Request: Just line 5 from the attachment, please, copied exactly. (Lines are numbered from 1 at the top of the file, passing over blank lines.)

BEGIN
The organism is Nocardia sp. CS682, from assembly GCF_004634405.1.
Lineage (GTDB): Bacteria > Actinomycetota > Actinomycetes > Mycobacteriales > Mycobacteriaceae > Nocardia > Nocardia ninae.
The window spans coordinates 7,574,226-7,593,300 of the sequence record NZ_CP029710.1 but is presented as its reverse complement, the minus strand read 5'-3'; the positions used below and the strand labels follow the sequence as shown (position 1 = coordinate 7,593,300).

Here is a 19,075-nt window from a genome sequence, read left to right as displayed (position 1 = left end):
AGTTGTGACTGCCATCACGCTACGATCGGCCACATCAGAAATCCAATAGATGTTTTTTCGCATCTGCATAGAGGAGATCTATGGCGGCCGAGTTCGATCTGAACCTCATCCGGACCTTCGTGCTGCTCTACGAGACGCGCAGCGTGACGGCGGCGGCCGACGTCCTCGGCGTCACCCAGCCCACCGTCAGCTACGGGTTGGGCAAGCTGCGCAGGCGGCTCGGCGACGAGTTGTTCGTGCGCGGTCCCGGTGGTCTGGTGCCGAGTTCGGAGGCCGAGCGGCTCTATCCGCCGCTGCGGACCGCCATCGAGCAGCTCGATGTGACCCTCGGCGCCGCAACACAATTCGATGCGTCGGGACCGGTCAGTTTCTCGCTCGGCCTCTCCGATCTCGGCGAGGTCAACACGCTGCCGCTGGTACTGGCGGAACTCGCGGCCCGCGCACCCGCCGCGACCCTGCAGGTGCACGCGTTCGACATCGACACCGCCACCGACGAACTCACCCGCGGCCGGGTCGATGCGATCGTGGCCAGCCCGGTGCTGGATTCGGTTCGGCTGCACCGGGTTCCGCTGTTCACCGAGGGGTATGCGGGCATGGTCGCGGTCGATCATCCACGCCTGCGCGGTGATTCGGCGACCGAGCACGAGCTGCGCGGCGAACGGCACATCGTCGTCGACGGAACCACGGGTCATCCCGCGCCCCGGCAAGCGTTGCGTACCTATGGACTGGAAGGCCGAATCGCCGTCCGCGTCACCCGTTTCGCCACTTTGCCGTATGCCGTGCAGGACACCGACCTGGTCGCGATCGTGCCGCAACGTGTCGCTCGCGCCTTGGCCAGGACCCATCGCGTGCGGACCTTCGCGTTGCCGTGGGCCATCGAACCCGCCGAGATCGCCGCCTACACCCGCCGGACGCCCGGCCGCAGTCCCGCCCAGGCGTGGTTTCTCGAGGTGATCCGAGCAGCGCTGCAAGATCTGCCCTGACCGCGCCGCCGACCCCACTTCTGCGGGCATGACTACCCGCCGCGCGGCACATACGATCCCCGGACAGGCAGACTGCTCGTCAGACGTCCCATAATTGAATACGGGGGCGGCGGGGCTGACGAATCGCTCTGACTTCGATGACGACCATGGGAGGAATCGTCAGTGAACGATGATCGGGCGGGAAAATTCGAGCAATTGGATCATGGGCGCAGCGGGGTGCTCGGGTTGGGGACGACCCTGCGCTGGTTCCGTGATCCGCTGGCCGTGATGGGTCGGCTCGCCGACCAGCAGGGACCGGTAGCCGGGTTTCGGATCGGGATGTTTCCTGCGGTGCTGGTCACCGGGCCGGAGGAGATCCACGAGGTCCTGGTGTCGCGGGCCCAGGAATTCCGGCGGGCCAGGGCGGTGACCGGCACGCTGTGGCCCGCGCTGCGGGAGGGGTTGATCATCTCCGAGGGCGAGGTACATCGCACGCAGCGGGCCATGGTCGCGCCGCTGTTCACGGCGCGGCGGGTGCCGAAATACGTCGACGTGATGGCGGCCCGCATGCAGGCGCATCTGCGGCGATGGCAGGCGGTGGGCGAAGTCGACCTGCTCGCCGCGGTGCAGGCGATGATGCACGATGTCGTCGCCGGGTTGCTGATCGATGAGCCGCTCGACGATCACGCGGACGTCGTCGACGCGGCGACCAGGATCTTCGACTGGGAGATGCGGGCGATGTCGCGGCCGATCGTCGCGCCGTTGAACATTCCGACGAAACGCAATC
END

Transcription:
AGTTGTGACTGCCATCACGCTACGATCGGCCACATCAGAAATCCAATAGATGTTTTTTCGCATCTGCATAGAGGAGATCTATGGCGGCCGAGTTCGATCTGAACCTCATCCGGACCTTCGTGCTGCTCTACGAGACGCGCAGCGTGACGGCGGCGGCCGACGTCCTCGGCGTCACCCAGCCCACCGTCAGCTACGGGTTGGGCAAGCTGCGCAGGCGGCTCGGCGACGAGTTGTTCGTGCGCGGTCCCGGTGGTCTGGTGCCGAGTTCGGAGGCCGAGCGGCTCTATCCGCCGCTGCGGACCGCCATCGAGCAGCTCGATGTGACCCTCGGCGCCGCAACACAATTCGATGCGTCGGGACCGGTCAGTTTCTCGCTCGGCCTCTCCGATCTCGGCGAGGTCAACACGCTGCCGCTGGTACTGGCGGAACTCGCGGCCCGCGCACCCGCCGCGACCCTGCAGGTGCACGCGTTCGACATCGACACCGCCACCGACGAACTCACCCGCGGCCGGGTCGATGCGATCGTGGCCAGCCCGGTGCTGGATTCGGTTCGGCTGCACCGGGTTCCGCTGTTCACCGAGGGGTATGCGGGCATGGTCGCGGTCGATCATCCACGCCTGCGCGGTGATTCGGCGACCGAGCACGAGCTGCGCGGCGAACGGCACATCGTCGTCGACGGAACCACGGGTCATCCCGCGCCCCGGCAAGCGTTGCGTACCTATGGACTGGAAGGCCGAATCGCCGTCCGCGTCACCCGTTTCGCCACTTTGCCGTATGCCGTGCAGGACACCGACCTGGTCGCGATCGTGCCGCAACGTGTCGCTCGCGCCTTGGCCAGGACCCATCGCGTGCGGACCTTCGCGTTGCCGTGGGCCATCGAACCCGCCGAGATCGCCGCCTACACCCGCCGGACGCCCGGCCGCAGTCCCGCCCAGGCGTGGTTTCTCGAGGTGATCCGAGCAGCGCTGCAAGATCTGCCCTGACCGCGCCGCCGACCCCACTTCTGCGGGCATGACTACCCGCCGCGCGGCACATACGATCCCCGGACAGGCAGACTGCTCGTCAGACGTCCCATAATTGAATACGGGGGCGGCGGGGCTGACGAATCGCTCTGACTTCGATGACGACCATGGGAGGAATCGTCAGTGAACGATGATCGGGCGGGAAAATTCGAGCAATTGGATCATGGGCGCAGCGGGGTGCTCGGGTTGGGGACGACCCTGCGCTGGTTCCGTGATCCGCTGGCCGTGATGGGTCGGCTCGCCGACCAGCAGGGACCGGTAGCCGGGTTTCGGATCGGGATGTTTCCTGCGGTGCTGGTCACCGGGCCGGAGGAGATCCACGAGGTCCTGGTGTCGCGGGCCCAGGAATTCCGGCGGGCCAGGGCGGTGACCGGCACGCTGTGGCCCGCGCTGCGGGAGGGGTTGATCATCTCCGAGGGCGAGGTACATCGCACGCAGCGGGCCATGGTCGCGCCGCTGTTCACGGCGCGGCGGGTGCCGAAATACGTCGACGTGATGGCGGCCCGCATGCAGGCGCATCTGCGGCGATGGCAGGCGGTGGGCGAAGTCGACCTGCTCGCCGCGGTGCAGGCGATGATGCACGATGTCGTCGCCGGGTTGCTGATCGATGAGCCGCTCGACGATCACGCGGACGTCGTCGACGCGGCGACCAGGATCTTCGACTGGGAGATGCGGGCGATGTCGCGGCCGATCGTCGCGCCGTTGAACATTCCGACGAAACGCAATC